Despite this bad rap, a well-bred, well-socialized and well-trained pit bull is one of the most delightful, intelligent and gentle dogs imaginable. It is truly a shame that the media continues to portray such a warped image of this beautiful, loyal and affectionate breed. Pit bulls once enjoyed a wonderful reputation. Some of the most famous dogs in American history were pit bulls. A pit bull named Stubby, a decorated hero during World War One, earned several medals and was even honored at the White House. During duty, he warned soldiers of gas attacks, found wounded men in need of help and listened for oncoming artillery rounds. Pit bulls have been featured in well-known advertising campaigns for companies such as Levis, Buster Brown Shoes and Wells Fargo. The image of a pit bull, which was considered a symbol of unflagging bravery and reliability, represented the United States on recruiting and propaganda posters during World War One. Many famous figures, including Helen Keller, President Theodore Roosevelt, General George Patton, President Woodrow Wilson, Fred Astaire and Humphrey Bogart, shared their lives and homes with pit bulls.

Modern pit bulls can still be ambassadors for their breed. Some are registered therapy dogs and spend time visiting hospitals and nursing homes. Some work in search-and-rescue. Tahoe, Cheyenne and Dakota, three search-and-rescue pit bulls from Sacramento, California, worked tirelessly at the World Trade Center during the aftermath of 9/11. Others, like Popsicle, an accomplished U.S. customs dog, work in narcotics and explosives detection. Still others serve as protection or sentry dogs for the police. The majority are cherished family members. Pit bulls become very attached to their people, and most love nothing better than cuddling on the couch or sleeping in bed with their pet parents (preferably under the covers)!

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9 Responses to "The Truth about Pit Bulls – Who is ultimately to blame"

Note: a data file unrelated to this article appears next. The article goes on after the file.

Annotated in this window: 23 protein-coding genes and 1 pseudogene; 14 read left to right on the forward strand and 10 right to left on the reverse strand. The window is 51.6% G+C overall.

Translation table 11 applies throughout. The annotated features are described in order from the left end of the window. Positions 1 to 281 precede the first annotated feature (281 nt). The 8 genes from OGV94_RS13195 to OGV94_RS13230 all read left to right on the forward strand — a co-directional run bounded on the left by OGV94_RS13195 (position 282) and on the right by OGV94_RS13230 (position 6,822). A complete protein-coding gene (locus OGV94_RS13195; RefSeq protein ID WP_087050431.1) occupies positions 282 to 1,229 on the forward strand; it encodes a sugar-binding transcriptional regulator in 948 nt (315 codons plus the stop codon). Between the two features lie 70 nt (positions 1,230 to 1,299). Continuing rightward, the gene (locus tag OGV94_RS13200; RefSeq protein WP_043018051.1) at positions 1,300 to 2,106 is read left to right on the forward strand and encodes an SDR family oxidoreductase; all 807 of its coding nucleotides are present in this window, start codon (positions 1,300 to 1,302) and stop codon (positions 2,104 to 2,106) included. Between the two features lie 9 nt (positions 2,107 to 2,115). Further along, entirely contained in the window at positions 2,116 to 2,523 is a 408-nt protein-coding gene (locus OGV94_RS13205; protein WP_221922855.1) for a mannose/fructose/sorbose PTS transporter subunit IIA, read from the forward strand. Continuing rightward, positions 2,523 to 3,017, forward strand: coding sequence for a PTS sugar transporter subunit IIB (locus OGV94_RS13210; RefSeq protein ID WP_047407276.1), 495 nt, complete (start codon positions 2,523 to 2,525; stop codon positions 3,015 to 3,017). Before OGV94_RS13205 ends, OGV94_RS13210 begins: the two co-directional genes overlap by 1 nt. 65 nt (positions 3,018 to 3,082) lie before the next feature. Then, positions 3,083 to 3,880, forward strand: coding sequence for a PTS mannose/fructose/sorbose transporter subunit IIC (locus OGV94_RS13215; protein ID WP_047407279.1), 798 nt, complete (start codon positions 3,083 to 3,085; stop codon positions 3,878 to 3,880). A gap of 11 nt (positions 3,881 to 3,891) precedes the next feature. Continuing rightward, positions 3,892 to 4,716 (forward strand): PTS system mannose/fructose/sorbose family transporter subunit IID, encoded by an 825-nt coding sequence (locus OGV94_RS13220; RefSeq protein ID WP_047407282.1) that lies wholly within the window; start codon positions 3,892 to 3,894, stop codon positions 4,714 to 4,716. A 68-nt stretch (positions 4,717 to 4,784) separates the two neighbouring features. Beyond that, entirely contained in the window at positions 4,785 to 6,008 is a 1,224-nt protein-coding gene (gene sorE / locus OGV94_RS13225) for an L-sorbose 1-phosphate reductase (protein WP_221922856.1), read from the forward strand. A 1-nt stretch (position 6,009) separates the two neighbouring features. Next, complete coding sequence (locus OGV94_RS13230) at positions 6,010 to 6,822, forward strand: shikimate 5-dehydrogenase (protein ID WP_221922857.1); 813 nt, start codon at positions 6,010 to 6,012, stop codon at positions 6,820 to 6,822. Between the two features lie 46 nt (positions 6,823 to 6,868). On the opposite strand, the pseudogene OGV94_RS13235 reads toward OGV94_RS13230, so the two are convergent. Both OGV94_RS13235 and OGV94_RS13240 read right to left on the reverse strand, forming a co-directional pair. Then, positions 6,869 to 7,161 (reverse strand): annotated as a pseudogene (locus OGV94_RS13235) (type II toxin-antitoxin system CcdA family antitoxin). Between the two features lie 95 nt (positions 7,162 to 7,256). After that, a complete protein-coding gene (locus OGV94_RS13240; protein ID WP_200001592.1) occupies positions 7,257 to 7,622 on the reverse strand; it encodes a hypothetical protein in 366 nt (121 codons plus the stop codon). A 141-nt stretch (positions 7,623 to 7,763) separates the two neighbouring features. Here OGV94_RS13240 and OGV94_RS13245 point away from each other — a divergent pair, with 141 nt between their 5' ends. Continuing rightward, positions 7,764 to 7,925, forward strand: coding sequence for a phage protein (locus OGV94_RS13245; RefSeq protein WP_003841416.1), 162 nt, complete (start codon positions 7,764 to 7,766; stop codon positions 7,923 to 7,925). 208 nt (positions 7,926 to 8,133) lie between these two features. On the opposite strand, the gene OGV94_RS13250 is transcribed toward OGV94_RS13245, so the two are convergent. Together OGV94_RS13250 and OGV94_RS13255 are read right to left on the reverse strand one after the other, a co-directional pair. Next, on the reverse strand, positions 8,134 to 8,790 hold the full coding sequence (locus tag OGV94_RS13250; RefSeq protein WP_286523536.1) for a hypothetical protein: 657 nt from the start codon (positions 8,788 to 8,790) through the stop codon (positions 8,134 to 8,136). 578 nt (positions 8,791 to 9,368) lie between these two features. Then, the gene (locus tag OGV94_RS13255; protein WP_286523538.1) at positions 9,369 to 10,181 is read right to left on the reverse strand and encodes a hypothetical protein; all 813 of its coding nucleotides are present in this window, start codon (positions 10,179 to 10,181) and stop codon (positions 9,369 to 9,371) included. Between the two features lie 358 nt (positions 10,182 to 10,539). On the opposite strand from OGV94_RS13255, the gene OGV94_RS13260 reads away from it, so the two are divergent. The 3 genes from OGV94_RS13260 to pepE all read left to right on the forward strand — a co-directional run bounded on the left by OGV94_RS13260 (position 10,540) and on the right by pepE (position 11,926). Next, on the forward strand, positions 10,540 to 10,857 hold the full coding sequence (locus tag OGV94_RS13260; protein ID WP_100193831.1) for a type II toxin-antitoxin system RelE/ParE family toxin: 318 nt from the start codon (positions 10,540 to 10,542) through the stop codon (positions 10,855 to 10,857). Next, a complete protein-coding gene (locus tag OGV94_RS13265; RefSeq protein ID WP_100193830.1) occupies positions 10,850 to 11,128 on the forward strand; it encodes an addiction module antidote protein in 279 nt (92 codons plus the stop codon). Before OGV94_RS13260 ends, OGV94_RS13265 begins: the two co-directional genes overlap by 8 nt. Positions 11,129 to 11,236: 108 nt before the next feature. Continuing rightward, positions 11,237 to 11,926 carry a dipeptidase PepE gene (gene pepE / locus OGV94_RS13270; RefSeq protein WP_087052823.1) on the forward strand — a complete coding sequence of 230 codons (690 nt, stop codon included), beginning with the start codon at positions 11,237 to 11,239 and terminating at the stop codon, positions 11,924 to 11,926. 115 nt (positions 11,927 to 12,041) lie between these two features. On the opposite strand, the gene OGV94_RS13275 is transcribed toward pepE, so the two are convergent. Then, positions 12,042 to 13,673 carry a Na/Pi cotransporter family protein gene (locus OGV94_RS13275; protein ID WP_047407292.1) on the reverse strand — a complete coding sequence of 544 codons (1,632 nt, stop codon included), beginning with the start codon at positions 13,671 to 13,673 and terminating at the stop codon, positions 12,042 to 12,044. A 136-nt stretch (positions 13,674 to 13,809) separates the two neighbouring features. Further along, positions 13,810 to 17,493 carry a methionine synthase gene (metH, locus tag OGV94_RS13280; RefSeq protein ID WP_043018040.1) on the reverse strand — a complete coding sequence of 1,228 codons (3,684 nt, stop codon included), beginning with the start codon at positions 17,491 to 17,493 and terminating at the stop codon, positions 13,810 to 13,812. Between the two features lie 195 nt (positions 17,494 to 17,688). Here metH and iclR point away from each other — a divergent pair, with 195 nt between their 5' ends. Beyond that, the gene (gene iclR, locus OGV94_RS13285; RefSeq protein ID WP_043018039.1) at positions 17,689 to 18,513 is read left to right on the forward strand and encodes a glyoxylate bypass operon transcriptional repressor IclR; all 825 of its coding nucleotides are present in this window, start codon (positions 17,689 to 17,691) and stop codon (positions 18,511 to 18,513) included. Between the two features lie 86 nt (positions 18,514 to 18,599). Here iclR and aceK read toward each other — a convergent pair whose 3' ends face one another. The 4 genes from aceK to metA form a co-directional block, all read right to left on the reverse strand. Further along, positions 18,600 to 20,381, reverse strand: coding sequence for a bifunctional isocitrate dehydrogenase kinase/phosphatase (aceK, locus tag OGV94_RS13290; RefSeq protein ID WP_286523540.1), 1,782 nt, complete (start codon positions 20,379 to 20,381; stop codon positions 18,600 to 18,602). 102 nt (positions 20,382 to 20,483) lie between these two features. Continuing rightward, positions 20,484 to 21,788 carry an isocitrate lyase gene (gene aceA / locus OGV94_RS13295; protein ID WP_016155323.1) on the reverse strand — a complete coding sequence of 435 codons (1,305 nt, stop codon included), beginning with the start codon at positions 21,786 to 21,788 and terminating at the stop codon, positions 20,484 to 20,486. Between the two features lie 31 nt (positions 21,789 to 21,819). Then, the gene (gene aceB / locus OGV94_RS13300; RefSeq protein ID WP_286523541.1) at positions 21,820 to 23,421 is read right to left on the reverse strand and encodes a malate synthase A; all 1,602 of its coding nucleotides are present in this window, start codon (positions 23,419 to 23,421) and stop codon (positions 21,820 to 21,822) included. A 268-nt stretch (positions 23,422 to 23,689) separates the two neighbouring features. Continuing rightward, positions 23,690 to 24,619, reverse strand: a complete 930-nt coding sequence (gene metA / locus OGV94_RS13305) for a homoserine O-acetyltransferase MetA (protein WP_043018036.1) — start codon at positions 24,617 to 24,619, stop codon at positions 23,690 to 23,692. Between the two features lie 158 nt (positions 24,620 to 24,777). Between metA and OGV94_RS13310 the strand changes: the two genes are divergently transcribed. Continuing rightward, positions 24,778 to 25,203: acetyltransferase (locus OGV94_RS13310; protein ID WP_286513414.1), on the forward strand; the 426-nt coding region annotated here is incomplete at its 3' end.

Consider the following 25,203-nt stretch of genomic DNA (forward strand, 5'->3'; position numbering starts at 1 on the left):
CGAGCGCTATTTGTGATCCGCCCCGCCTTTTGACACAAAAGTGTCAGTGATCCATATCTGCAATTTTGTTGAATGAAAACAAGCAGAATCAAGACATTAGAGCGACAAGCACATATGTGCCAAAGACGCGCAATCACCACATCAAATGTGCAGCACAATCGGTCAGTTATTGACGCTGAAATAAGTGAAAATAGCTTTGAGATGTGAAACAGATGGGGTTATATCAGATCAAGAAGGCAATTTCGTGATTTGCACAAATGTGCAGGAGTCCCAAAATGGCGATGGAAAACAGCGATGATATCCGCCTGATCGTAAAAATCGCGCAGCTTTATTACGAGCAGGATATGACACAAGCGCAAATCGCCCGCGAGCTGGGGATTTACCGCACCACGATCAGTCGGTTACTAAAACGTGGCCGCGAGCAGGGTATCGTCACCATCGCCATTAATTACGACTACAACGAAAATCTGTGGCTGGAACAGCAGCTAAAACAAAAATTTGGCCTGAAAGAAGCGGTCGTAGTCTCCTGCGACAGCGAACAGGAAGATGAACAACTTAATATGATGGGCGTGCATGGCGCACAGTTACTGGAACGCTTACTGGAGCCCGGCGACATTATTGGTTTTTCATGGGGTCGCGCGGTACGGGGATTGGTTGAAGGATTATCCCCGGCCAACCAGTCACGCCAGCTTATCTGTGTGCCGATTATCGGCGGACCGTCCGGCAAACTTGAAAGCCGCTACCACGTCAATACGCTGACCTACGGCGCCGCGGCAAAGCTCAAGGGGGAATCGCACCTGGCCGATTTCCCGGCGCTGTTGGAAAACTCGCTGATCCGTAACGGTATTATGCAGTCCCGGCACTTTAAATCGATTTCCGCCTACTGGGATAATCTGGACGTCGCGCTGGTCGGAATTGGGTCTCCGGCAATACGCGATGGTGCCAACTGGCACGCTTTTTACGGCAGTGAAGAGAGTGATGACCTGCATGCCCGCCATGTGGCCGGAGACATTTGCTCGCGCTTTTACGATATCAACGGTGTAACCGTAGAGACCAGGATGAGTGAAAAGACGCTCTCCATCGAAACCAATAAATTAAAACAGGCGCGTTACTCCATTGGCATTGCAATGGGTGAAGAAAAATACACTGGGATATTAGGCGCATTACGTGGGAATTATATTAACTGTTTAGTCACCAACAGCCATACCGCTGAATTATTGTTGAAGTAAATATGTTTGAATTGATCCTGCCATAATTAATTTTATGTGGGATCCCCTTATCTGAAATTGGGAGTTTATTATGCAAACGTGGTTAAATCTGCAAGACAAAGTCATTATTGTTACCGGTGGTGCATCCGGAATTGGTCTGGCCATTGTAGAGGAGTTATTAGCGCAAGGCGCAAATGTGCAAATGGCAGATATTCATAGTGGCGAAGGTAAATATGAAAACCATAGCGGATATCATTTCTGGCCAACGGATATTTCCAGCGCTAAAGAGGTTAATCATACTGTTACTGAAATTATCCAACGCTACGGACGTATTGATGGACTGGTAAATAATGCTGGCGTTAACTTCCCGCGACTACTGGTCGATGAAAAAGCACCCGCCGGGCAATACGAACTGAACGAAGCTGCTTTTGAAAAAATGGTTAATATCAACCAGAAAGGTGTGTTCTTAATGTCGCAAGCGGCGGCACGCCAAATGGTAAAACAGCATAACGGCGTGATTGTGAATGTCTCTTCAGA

• Mark Wigston
    January 28, 2014 - 9:05 pm Reply

    I honestly feel some dogs breeds are more prone to aggression but all dog breeds can be trained to not be aggressive. I don't understand why our Ontario Government has put a ban on Pitt Bulls. It's not the dogs fault but the fault of the owner/trainer. Any dog can attack. I know someone who had to have massive amounts of stitches for a dog that sits less then 2 feet high.

  • Lucas Crossley
    January 28, 2014 - 11:54 pm Reply

    You have outlined the reason for the ban….some of the owners are irresponsible idiots who train (or abuse) the dog so that it behaves in a certain manner. The government cannot control the people but it can control the breed. These dogs are a menace in the wrong hands.

  • Mark Wigston
    January 29, 2014 - 12:00 am Reply

    I disagree wholeheartedly. That would be like getting rid of cars because some people don't know how to drive. It's completely unfair to remove a race of beings on this planet because of a few irresponsible owners. The answer is tougher laws against animal misuse and jail terms for owners of dogs that kill or cause harm to another animal or person.

  • Mark Wigston
    January 29, 2014 - 12:01 am Reply

    BTW By in large Golden Retrievers are more aggressive than Pitt Bulls. Not mine mind you.. but that's upbringing.

  • Lucas Crossley
    January 29, 2014 - 12:53 am Reply

    Gun laws don't stop people from shooting each other. Capital punishment doesn't prevent murder….ergo tougher laws aren't much if a deterrent….

  • Lucas Crossley
    January 29, 2014 - 12:54 am Reply

    I'm not saying I support the annihilation of a breed either. Just that I don't think there are any easy answers.

  • Mark Wigston
    February 7, 2014 - 10:31 am Reply

    I don't care what breed of dog you have. If you own it, you are responsible for its actions. You cannot blame the dog for being aggressive if you have taught it to act that way. If you find your dog is a bit aggressive and you cannot seem to manage that and your in fear of it damaging another pet or person then you have a choice to make with that individual dog, by muzzling it, or if necessary having that animal put down.

    You don't put all Muslims in jail or sterilize them because of a few radicals, you cannot blame or exterminate a breed of animal because of a few bad ones. Bull dogs in general are built to fight. Doesn't mean they have to be used that way or trained that way its only a genetic advantage if you do so.

  • Stop The Hate
    August 5, 2014 - 9:07 am Reply

    lucas crossley i 1/2 and 1/2 agree it is the Owners responsibility to give the dog the proper care and love needed but at the same time kids are shooting schools , killing family's, selling /doing drugs and more should we kill all the kids in the world or just try to keep irresponsible parents from having them??

  • Amber Butcher
    October 1, 2017 - 3:15 pm Reply

    The aggression of the dogs all depends on your training.
    Dog Attack